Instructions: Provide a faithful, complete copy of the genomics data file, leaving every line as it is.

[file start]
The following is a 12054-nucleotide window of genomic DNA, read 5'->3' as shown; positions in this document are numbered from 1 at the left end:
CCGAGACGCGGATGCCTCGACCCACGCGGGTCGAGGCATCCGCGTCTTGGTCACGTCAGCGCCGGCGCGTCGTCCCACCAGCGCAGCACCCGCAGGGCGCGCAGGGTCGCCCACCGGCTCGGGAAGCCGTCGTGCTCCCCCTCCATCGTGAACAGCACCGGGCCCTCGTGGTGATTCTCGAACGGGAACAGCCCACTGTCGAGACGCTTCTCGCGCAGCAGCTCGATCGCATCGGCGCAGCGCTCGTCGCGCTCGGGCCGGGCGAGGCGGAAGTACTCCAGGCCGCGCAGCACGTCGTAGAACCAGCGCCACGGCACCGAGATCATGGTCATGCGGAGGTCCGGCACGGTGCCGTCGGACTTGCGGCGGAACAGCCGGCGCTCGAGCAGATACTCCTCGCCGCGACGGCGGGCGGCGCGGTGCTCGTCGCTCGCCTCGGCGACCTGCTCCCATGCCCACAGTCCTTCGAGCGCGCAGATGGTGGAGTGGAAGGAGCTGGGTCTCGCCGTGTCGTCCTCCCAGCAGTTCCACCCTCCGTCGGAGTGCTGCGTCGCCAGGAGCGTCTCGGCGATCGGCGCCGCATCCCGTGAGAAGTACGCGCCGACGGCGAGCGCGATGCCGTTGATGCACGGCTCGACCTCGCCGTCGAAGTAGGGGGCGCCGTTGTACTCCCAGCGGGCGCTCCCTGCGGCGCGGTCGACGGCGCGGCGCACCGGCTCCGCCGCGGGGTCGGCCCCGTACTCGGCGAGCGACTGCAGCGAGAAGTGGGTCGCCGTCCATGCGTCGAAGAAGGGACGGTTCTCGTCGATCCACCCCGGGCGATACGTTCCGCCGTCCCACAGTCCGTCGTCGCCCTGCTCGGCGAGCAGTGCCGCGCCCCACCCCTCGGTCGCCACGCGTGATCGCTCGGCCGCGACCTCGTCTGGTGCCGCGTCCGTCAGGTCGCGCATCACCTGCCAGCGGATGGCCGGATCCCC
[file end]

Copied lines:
The following is a 12054-nucleotide window of genomic DNA, read 5'->3' as shown; positions in this document are numbered from 1 at the left end:
CCGAGACGCGGATGCCTCGACCCACGCGGGTCGAGGCATCCGCGTCTTGGTCACGTCAGCGCCGGCGCGTCGTCCCACCAGCGCAGCACCCGCAGGGCGCGCAGGGTCGCCCACCGGCTCGGGAAGCCGTCGTGCTCCCCCTCCATCGTGAACAGCACCGGGCCCTCGTGGTGATTCTCGAACGGGAACAGCCCACTGTCGAGACGCTTCTCGCGCAGCAGCTCGATCGCATCGGCGCAGCGCTCGTCGCGCTCGGGCCGGGCGAGGCGGAAGTACTCCAGGCCGCGCAGCACGTCGTAGAACCAGCGCCACGGCACCGAGATCATGGTCATGCGGAGGTCCGGCACGGTGCCGTCGGACTTGCGGCGGAACAGCCGGCGCTCGAGCAGATACTCCTCGCCGCGACGGCGGGCGGCGCGGTGCTCGTCGCTCGCCTCGGCGACCTGCTCCCATGCCCACAGTCCTTCGAGCGCGCAGATGGTGGAGTGGAAGGAGCTGGGTCTCGCCGTGTCGTCCTCCCAGCAGTTCCACCCTCCGTCGGAGTGCTGCGTCGCCAGGAGCGTCTCGGCGATCGGCGCCGCATCCCGTGAGAAGTACGCGCCGACGGCGAGCGCGATGCCGTTGATGCACGGCTCGACCTCGCCGTCGAAGTAGGGGGCGCCGTTGTACTCCCAGCGGGCGCTCCCTGCGGCGCGGTCGACGGCGCGGCGCACCGGCTCCGCCGCGGGGTCGGCCCCGTACTCGGCGAGCGACTGCAGCGAGAAGTGGGTCGCCGTCCATGCGTCGAAGAAGGGACGGTTCTCGTCGATCCACCCCGGGCGATACGTTCCGCCGTCCCACAGTCCGTCGTCGCCCTGCTCGGCGAGCAGTGCCGCGCCCCACCCCTCGGTCGCCACGCGTGATCGCTCGGCCGCGACCTCGTCTGGTGCCGCGTCCGTCAGGTCGCGCATCACCTGCCAGCGGATGGCCGGATCCCC